Tuesday, 3 July 2012

Corned Beef (Silverside)

Its not the most appealing looking dish so you will have to let your taste buds deicde.
Corned Beef, also known as Silverside or as a guy I used to work with called it 'Red Gum'. In theory, when you think about it, its beef that is essentially poached. Sounds kind of gross right?

While it may sound gross, trust me it tastes awesome! I know because in my relatively short 25 years I have eaten more corned beef then most people have in their entire lives. Way more then I even care to admit.

You see my Grandma lives interstate and she will be the first to admit that her talents (although many) very rarely extend into the kitchen. But the few things she does cook well, she cooks really well. On top of this list would probably be corned beef. So every time we would visit when we were younger there was no doubt corned beef would be on the menu. Not to mention the left overs for lunch the next day and potentially dinner.

Hence why when I left home it wasn't exactly on the top of my 'learn to cook' list. It took 4 years but I finally got there. But there is an ulterior motive. I have to confess that this is two part post, but I cant show you part two without first telling you how to cook corned beef. Curious yet?

Its also a prerequisite to have corned beef with white sauce and mash potato. I decided to make a mustard white sauce to go with mine.

Serves: 4 (with left over for sangas)   Cooking time: approx 3 hours   Prep time: 20 mins
1.5kg corned beef
1/2 cup brown vinegar
1 tbl spoon brown sugar
1 brown onion - root intact
6 cloves
2 bay leaves
1 clove of garlic
500gm potatoes - peeled, chopped.
1 tbl spoon sour cream
1/2 cup milk

Mustard sauce:
1 tbl spoon butter
1 tbl spoon flour
3/4 cup milk
2 tsp dijon mustard
salt and pepper

1. Place the corned beef in a large saucepan and cover with cold water. Place on the stove over a medium high heat and bring to the boil. Remove from the heat and drain. Wipe the saucepan clean.

2. Return the corned beef to the saucepan and cover with cold water again. Ensuring corned beef is covered by about 5cm water. Add the brown vinegar and brown sugar. Press the cloves into the onion and add to the pot along with the bay leaves and garlic.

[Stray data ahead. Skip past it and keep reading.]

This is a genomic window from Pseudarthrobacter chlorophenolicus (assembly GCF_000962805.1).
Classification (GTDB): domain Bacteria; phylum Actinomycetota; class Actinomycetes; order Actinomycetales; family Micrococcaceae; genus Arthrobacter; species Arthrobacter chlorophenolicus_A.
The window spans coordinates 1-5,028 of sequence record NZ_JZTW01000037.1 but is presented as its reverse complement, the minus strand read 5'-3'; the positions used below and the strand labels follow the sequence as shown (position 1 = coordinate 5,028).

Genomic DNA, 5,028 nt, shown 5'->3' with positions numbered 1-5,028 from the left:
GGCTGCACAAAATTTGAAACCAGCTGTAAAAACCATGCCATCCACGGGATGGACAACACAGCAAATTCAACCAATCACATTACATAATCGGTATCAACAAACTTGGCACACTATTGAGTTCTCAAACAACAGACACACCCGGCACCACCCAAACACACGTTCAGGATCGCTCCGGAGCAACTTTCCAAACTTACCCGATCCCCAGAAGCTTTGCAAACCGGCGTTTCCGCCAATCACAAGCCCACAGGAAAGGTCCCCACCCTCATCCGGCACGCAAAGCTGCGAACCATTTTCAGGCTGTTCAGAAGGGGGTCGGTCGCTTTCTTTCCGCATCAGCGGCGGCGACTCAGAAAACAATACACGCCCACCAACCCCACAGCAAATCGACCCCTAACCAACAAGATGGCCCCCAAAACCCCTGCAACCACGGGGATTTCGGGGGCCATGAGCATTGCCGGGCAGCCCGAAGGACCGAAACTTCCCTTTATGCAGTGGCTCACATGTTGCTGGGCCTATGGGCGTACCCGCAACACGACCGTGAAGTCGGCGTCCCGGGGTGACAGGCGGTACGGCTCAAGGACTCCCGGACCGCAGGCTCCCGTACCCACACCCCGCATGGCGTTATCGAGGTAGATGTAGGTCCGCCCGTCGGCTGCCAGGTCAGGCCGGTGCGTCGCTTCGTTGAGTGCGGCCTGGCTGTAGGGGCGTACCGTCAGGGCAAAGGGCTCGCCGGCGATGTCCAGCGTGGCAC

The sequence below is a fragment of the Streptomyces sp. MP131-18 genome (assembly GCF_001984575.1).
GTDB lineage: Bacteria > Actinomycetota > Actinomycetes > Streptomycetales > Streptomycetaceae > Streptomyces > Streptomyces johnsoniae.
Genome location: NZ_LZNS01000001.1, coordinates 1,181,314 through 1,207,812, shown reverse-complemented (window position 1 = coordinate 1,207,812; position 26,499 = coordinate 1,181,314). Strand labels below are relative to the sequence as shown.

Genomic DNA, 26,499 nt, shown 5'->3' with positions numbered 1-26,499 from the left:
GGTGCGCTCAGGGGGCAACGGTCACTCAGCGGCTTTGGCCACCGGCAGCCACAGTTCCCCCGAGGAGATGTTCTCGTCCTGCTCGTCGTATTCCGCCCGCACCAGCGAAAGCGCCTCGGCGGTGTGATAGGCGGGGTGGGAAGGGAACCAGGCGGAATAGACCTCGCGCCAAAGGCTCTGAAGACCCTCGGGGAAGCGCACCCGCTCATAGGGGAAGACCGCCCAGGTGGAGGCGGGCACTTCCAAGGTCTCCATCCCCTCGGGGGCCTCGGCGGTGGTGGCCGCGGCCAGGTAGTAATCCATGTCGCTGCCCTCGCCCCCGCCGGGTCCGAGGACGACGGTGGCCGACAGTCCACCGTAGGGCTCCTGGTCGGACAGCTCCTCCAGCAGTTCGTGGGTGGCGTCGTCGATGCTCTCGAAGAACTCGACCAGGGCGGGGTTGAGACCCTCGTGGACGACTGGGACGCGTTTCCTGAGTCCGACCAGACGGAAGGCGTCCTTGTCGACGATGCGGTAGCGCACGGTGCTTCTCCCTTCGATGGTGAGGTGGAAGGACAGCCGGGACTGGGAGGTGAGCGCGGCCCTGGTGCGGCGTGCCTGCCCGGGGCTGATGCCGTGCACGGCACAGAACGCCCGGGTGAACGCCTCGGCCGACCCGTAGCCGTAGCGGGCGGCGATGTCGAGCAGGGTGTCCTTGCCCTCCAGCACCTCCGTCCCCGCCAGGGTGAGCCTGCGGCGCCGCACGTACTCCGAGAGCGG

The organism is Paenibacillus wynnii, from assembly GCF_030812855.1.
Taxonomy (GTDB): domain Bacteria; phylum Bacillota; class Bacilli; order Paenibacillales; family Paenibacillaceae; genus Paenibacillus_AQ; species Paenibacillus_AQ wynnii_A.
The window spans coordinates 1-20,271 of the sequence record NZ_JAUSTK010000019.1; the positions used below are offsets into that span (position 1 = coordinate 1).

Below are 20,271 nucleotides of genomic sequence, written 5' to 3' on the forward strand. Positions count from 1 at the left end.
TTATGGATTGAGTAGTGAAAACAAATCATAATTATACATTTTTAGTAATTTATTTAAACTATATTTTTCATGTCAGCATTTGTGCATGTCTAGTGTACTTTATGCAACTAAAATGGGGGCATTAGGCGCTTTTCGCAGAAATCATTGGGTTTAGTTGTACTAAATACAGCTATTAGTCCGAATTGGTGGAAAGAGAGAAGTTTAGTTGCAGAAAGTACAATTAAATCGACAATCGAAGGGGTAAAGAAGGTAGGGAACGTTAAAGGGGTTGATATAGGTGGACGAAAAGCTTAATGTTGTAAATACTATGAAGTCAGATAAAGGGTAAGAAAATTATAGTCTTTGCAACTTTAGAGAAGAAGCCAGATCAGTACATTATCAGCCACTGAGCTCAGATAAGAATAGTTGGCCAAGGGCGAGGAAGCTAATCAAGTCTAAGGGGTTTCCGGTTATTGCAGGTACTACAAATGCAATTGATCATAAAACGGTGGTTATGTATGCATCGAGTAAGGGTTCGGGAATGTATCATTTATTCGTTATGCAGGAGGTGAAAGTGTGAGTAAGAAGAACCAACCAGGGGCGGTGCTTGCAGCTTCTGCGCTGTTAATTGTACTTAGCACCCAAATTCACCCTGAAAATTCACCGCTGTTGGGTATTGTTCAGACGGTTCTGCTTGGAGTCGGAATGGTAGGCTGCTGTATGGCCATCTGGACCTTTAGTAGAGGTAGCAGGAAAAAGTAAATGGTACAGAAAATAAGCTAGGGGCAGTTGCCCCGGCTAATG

3. Cook, covered, over a low heat for approximately 2 hours. Making sure the water just simmers. Don't boil. Boiling water will result in tough chewy meat. You can cook this in the morning if you want, and once its cooked just turn the heat off and leave the meat in the water. Re-heat once you're ready for dinner.

4. About half an hour before serving, place the potatoes in a large saucepan, cover with cold water and sprinkle with salt. Bring to the boil over medium high heat and cook for 15 minutes or until soft. Drain and return the potatoes to the saucepan over low heat. Mash well, adding the milk as you go, until smooth and creamy. Stir in the sour cream.

5. To make the mustard sauce; Melt the butter in a small saucepan over low heat. Stir in the flour until the mixture comes away cleanly from the sides (this is called a roux). Cook the flour for a minute or so. Remove from the heat. Pour in the milk a little at a time, stirring constantly to avoid lumps. Return to the heat and stir in the mustard. Continue stirring over low heat until the sauce thickens slightly. Season with salt and pepper.

6. Remove the corned beef from the water (Reheat if necessary by warming over a low heat) and cut into slices. Divide among serving plates. Spoon the mustard sauce over the top. Serve with mash.

1 comment:

  1. No corned beef meal is complete without cabbage and carrots. My favourite part of corned beef is what you make with it the next day, namely sandwiches with mustard and green tomatoe pickles.